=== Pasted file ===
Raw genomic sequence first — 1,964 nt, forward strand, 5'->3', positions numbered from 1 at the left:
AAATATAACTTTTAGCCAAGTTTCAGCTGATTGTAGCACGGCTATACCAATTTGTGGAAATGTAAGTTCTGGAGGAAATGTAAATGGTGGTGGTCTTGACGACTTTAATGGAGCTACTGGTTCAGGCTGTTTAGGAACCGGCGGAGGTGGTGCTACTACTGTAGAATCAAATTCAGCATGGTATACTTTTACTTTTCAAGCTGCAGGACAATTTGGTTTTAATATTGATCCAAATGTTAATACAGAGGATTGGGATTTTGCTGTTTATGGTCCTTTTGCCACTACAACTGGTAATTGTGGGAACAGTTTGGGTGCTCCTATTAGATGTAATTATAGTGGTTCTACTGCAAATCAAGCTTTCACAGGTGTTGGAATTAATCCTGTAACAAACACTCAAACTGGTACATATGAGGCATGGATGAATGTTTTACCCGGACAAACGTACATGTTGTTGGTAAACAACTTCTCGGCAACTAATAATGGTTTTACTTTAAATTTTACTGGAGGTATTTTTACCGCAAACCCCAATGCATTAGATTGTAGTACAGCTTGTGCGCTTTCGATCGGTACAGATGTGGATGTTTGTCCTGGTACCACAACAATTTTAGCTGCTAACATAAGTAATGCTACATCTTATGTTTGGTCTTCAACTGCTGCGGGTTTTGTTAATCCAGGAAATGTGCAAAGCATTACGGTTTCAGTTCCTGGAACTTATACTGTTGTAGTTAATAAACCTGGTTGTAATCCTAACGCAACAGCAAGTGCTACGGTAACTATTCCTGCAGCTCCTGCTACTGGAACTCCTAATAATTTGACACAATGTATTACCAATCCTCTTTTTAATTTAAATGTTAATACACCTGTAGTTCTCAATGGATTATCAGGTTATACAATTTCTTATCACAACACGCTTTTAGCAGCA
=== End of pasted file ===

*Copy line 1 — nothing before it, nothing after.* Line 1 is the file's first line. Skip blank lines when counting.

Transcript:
Raw genomic sequence first — 1,964 nt, forward strand, 5'->3', positions numbered from 1 at the left: